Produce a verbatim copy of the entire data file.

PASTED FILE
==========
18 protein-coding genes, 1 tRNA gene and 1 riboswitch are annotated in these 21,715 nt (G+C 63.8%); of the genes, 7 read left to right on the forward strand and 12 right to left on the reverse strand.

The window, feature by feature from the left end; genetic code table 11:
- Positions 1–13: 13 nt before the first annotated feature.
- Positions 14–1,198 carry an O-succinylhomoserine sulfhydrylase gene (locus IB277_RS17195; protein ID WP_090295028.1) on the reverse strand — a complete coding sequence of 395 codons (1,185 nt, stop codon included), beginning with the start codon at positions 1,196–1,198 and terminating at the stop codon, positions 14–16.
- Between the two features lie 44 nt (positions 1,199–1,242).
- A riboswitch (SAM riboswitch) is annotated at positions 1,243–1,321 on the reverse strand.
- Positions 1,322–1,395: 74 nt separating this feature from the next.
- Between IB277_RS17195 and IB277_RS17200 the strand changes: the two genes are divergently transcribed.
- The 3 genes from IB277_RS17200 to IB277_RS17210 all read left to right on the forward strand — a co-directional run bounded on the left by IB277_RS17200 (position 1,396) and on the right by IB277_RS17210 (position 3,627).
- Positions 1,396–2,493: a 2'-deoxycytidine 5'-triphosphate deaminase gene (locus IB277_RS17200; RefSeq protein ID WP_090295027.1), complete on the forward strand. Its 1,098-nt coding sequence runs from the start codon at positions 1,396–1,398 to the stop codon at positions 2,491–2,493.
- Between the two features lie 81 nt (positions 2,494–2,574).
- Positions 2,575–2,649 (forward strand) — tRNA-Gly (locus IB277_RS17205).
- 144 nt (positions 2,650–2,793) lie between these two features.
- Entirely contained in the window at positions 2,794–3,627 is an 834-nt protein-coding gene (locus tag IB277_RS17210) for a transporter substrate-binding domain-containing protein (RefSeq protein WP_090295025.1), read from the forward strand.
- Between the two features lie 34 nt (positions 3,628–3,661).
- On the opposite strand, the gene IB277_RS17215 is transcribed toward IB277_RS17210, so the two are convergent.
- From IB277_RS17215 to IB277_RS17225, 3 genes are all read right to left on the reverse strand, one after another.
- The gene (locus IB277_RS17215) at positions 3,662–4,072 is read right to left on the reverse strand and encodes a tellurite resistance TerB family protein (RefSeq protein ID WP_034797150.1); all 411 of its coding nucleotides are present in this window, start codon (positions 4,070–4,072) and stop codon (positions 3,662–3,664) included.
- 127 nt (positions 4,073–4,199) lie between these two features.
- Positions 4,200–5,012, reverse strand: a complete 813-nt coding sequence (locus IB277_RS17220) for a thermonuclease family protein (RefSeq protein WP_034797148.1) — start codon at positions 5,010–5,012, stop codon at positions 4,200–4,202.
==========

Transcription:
18 protein-coding genes, 1 tRNA gene and 1 riboswitch are annotated in these 21,715 nt (G+C 63.8%); of the genes, 7 read left to right on the forward strand and 12 right to left on the reverse strand.

The window, feature by feature from the left end; genetic code table 11:
- Positions 1–13: 13 nt before the first annotated feature.
- Positions 14–1,198 carry an O-succinylhomoserine sulfhydrylase gene (locus IB277_RS17195; protein ID WP_090295028.1) on the reverse strand — a complete coding sequence of 395 codons (1,185 nt, stop codon included), beginning with the start codon at positions 1,196–1,198 and terminating at the stop codon, positions 14–16.
- Between the two features lie 44 nt (positions 1,199–1,242).
- A riboswitch (SAM riboswitch) is annotated at positions 1,243–1,321 on the reverse strand.
- Positions 1,322–1,395: 74 nt separating this feature from the next.
- Between IB277_RS17195 and IB277_RS17200 the strand changes: the two genes are divergently transcribed.
- The 3 genes from IB277_RS17200 to IB277_RS17210 all read left to right on the forward strand — a co-directional run bounded on the left by IB277_RS17200 (position 1,396) and on the right by IB277_RS17210 (position 3,627).
- Positions 1,396–2,493: a 2'-deoxycytidine 5'-triphosphate deaminase gene (locus IB277_RS17200; RefSeq protein ID WP_090295027.1), complete on the forward strand. Its 1,098-nt coding sequence runs from the start codon at positions 1,396–1,398 to the stop codon at positions 2,491–2,493.
- Between the two features lie 81 nt (positions 2,494–2,574).
- Positions 2,575–2,649 (forward strand) — tRNA-Gly (locus IB277_RS17205).
- 144 nt (positions 2,650–2,793) lie between these two features.
- Entirely contained in the window at positions 2,794–3,627 is an 834-nt protein-coding gene (locus tag IB277_RS17210) for a transporter substrate-binding domain-containing protein (RefSeq protein WP_090295025.1), read from the forward strand.
- Between the two features lie 34 nt (positions 3,628–3,661).
- On the opposite strand, the gene IB277_RS17215 is transcribed toward IB277_RS17210, so the two are convergent.
- From IB277_RS17215 to IB277_RS17225, 3 genes are all read right to left on the reverse strand, one after another.
- The gene (locus IB277_RS17215) at positions 3,662–4,072 is read right to left on the reverse strand and encodes a tellurite resistance TerB family protein (RefSeq protein ID WP_034797150.1); all 411 of its coding nucleotides are present in this window, start codon (positions 4,070–4,072) and stop codon (positions 3,662–3,664) included.
- 127 nt (positions 4,073–4,199) lie between these two features.
- Positions 4,200–5,012, reverse strand: a complete 813-nt coding sequence (locus IB277_RS17220) for a thermonuclease family protein (RefSeq protein WP_034797148.1) — start codon at positions 5,010–5,012, stop codon at positions 4,200–4,202.